By Austin Frakt
The New York Times, July 16, 2018
It takes only a glance at a hospital bill or at the myriad choices you may have for health care coverage to get a sense of the bewildering complexity of health care financing in the United States. That complexity doesn’t just exact a cognitive cost. It also comes with administrative costs that are largely hidden from view but that we all pay.
Because they’re not directly related to patient care, we rarely think about administrative costs. They’re high.
A widely cited study published in The New England Journal of Medicine used data from 1999 to estimate that about 30 percent of American health care expenditures were the result of administration, about twice what it is in Canada. If the figures hold today, they mean that out of the average of about $19,000 that U.S. workers and their employers pay for family coverage each year, $5,700 goes toward administrative costs.
That New England Journal of Medicine study is still the only one on administrative costs that encompasses the entire health system. Many other more recent studies examine important portions of it, however. The story remains the same: Like the overall cost of the U.S. health system, its administrative cost alone is No. 1 in the world.
One obvious source of complexity of the American health system is its multiplicity of payers. A typical hospital has to contend not just with several public health programs, like Medicare and Medicaid, but also with many private insurers, each with its own set of procedures and forms (whether electronic or paper) for billing and collecting payment. By one estimate, 80 percent of the billing-related costs in the United States are because of contending with this added complexity.
“The extraordinary costs we see are not because of administrative slack or because health care leaders don’t try to economize,” said Kevin Schulman, a professor of medicine at Duke. “The high administrative costs are functions of the system’s complexity.”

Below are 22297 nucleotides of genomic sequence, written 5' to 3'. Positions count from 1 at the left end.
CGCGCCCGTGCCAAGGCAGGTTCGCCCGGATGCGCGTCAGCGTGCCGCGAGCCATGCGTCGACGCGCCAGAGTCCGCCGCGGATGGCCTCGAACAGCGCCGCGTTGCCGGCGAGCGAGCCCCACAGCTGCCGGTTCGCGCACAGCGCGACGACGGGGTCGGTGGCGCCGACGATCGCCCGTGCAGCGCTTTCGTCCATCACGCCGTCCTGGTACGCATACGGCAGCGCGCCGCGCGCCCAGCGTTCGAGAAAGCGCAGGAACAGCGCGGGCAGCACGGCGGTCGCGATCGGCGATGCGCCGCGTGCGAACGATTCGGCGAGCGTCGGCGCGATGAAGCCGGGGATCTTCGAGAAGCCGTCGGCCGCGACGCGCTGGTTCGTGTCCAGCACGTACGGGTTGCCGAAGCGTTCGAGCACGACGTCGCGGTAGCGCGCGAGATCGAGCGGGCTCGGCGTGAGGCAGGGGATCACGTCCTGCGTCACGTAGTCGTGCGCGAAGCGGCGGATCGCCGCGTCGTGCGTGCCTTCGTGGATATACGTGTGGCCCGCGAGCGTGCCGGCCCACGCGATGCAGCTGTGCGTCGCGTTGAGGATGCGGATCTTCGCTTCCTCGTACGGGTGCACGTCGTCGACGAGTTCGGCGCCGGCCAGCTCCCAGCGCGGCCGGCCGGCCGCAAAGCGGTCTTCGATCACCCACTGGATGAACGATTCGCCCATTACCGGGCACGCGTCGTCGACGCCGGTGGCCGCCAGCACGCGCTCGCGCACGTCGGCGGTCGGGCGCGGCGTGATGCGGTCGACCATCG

“One can have choice without costly complexity,” said Barak Richman, a professor of law at Duke. “Switzerland and Germany, for example, have lower administrative costs than the U.S. but exhibit a robust choice of health insurers.”
By Don McCanne, M.D.
European private plans such as those in Switzerland and the Netherlands have very little similarity to private plans in the United States since they are very tightly regulated. Changing our fragmented system of public and private plans into a system of highly regulated private plans would be about as disruptive as improving Medicare and providing it to everyone. But the efficiencies of an improved Medicare for all would be much greater (lower administrative costs), and the financing would be more equitable, not to mention that there would be a multitude of other advantages through an improved Medicare for all.
It’s clear that we can’t continue with the same dysfunctional system. If we are going to change it, we might as well do it right.
By Don McCanne, M.D.
It is refreshing to see The New York Times publish an article accurately describing the profound administrative waste that uniquely characterizes the health care financing system in the United States. The public needs to understand how huge this waste is in order to better understand how we would be able to pay for a health care system that was expanded to include everyone without requiring deductibles and copayments.
Austin Frakt’s well researched article includes links to several classic articles on administrative excesses, some of which were authored by the PNHP leadership, especially cofounders Steffie Woolhandler and David Himmelstein. The article is well worth retaining to keep as a reference on administrative waste.
A well designed single payer system – an improved Medicare for all – not only recovers most of the administrative waste (while continuing to finance essential administrative services), it also attacks the problem of out-of-control health care pricing. Other single payer policies such as improving allocation of our health care resources also would make our health care system more affordable and equitable so that all of us can be assured that we could receive the essential health care services that we need.
That starts with getting rid of silly ideas such as the concept that patient-consumers can make health care affordable by shopping wisely, or that health care professionals need to be more accountable for costs when they are already swamped just trying to take care of their patients. Rather we need to begin by recovering the half a trillion dollars that we are wasting on administration and exorbitant pricing and redirecting that to patient care instead.
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